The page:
After lunch, I continued manipulating material for a further ten minutes. And, sometimes too, it’s only when you think that you’ve exhausted all the possibilities that something unexpected occurs. I continued, therefore, for a while longer. The files were then sifted on the DAW. There were nuggets amid the coal dust:

A jet aircraft passed over head, its engines, in conjunction with the Doppler effect, followed the same arc of tonalities as the sample that I’d just extracted. Wonderful! By mid afternoon, I’d found sufficient material to be going on with. Over 90% of the samples end up on the cutting-room floor. One must sow much to reap little in this work.

It’s less a lack of resources and technical facility than of imagination that keeps us from realising something worthwhile. With sufficient imagination and staying power, almost anything is possible. Towards the end of the afternoon session, I prepared the batch of samples for stretching. I wasn’t not assuming an outcome, but my imagination suggested that there may be fruit ripe to pick from this tree.

I was tagged by a Facebook friend to a YouTube upload of sound effects from the Original Star Trek series. I’ve loved and admired these noises since I was very young. No doubt they fed my developing sensibility for soundscapes and electrical blip and bleeps. Some things don’t change; they just get clearer.  The effects sounded plausible, intriguing in and of themselves, and, in design, like the precise sonic analogue of the switches and flashing lights on the Enterprise’s control panels.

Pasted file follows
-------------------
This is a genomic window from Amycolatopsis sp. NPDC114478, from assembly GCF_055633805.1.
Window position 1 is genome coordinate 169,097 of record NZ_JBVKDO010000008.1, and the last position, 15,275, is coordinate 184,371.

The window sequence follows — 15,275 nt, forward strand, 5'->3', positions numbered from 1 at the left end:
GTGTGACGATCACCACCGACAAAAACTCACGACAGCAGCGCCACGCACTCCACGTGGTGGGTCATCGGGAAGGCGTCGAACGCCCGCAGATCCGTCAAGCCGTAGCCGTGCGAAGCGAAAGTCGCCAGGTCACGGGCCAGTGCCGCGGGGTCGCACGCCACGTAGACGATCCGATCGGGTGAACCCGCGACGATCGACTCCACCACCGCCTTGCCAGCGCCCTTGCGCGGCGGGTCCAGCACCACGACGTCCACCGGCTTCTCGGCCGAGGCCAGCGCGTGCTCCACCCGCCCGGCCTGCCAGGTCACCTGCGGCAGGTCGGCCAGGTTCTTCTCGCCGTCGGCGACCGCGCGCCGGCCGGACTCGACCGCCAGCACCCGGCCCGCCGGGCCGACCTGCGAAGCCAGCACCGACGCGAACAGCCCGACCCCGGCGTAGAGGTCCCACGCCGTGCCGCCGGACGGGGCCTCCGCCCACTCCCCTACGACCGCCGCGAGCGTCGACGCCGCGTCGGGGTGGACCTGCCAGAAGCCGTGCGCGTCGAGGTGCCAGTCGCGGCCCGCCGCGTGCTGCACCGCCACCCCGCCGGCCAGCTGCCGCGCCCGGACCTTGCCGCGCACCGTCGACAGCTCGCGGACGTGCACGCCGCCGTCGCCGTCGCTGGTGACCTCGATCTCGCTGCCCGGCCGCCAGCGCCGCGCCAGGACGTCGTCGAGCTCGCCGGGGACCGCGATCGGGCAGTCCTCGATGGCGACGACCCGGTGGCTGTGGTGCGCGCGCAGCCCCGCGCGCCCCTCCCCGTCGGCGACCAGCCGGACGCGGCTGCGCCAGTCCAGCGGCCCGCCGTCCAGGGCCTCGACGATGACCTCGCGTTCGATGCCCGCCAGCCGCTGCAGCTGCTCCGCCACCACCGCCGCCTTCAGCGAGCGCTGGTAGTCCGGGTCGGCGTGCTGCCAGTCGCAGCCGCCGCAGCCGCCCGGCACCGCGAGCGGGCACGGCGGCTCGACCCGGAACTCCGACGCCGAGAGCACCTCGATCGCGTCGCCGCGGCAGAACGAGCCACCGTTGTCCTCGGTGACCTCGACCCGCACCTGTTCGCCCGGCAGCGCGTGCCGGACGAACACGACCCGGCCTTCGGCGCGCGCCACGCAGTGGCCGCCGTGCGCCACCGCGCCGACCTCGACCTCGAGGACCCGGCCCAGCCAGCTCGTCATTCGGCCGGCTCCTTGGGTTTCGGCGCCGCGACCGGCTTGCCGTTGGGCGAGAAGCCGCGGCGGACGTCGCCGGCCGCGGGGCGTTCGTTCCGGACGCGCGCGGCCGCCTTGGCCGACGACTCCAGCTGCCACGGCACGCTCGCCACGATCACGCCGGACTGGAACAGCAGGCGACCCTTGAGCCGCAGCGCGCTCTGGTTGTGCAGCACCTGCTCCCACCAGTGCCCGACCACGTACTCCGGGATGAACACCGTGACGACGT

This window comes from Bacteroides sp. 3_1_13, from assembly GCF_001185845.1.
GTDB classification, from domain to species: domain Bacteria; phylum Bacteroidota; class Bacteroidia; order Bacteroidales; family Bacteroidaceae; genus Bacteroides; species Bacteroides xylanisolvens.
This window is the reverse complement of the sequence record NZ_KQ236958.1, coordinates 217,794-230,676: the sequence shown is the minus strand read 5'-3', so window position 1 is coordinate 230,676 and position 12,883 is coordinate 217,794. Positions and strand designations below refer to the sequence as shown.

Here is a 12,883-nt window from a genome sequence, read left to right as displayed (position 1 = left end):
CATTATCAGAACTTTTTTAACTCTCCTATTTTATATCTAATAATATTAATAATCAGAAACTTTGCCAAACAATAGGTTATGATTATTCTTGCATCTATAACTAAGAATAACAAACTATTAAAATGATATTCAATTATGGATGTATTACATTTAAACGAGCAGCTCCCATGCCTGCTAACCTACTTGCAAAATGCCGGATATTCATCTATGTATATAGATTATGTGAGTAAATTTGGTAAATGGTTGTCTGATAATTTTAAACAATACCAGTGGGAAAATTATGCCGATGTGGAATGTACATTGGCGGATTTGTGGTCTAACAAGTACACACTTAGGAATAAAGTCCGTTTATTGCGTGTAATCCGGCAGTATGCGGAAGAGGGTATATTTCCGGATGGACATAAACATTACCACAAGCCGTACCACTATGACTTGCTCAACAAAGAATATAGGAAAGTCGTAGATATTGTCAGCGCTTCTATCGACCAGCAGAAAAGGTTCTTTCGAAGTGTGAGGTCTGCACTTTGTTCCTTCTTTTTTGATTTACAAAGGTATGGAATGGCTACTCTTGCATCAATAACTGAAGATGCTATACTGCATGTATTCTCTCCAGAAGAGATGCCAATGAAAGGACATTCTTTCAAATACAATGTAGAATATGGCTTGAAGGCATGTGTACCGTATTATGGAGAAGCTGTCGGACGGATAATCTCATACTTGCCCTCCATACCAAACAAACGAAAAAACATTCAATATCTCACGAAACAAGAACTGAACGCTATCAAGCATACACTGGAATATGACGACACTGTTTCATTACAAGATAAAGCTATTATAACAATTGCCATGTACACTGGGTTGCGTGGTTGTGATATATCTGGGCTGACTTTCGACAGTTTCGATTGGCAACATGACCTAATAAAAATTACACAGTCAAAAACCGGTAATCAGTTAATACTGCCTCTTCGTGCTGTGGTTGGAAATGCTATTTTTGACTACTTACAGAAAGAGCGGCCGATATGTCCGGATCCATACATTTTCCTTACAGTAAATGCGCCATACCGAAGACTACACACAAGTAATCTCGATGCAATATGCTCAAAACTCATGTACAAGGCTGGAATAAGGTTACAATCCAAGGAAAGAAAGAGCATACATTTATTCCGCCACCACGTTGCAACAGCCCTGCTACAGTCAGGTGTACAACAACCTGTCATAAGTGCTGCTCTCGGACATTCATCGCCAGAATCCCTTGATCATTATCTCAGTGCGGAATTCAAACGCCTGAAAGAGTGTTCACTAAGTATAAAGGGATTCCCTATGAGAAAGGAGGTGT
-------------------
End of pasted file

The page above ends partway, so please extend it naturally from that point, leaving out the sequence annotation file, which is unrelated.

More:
Star Trek
(courtesy of WikiMedia Commons)

7.30 pm: Back to the stretching exercises, as it were. A good harvest. It remained to hear whether these new sounds would both mesh with, and sufficiently contrast, with those that already comprised the composition. Attentive and critical listening was required:

An evening passed to the west:

August 6, 2018

You may have to choose between two types of sorrow. 
If you can’t be happy, be busy.

9.30 am: An away day. We took our visitor to the National Botanical Gardens at Carmarthen. This was a first visit for all the others in the group too. It’s not the Eden Project, Cornwall. Nevertheless, the Great Glasshouse, by Norman Forster and Partners (the highlight of the trip) is an elegant realisation of a simple building structure turned architecture. It sits upon the landscape like a downed flying saucer. My mind also returned to the hill in the Teletubbies series:

Touch is another way of seeing. Physical contact is a mode of metaphysical communion. This is as true in our relationship to inanimate things as it is between family, friends, and lovers. The boundary between object and observer, one and another, is breached:

Greenhouses can be places of contemplation. There were moments of reverie this morning, as I contemplated the virtues and deficits of taking one of two contrary courses of action in a month or so: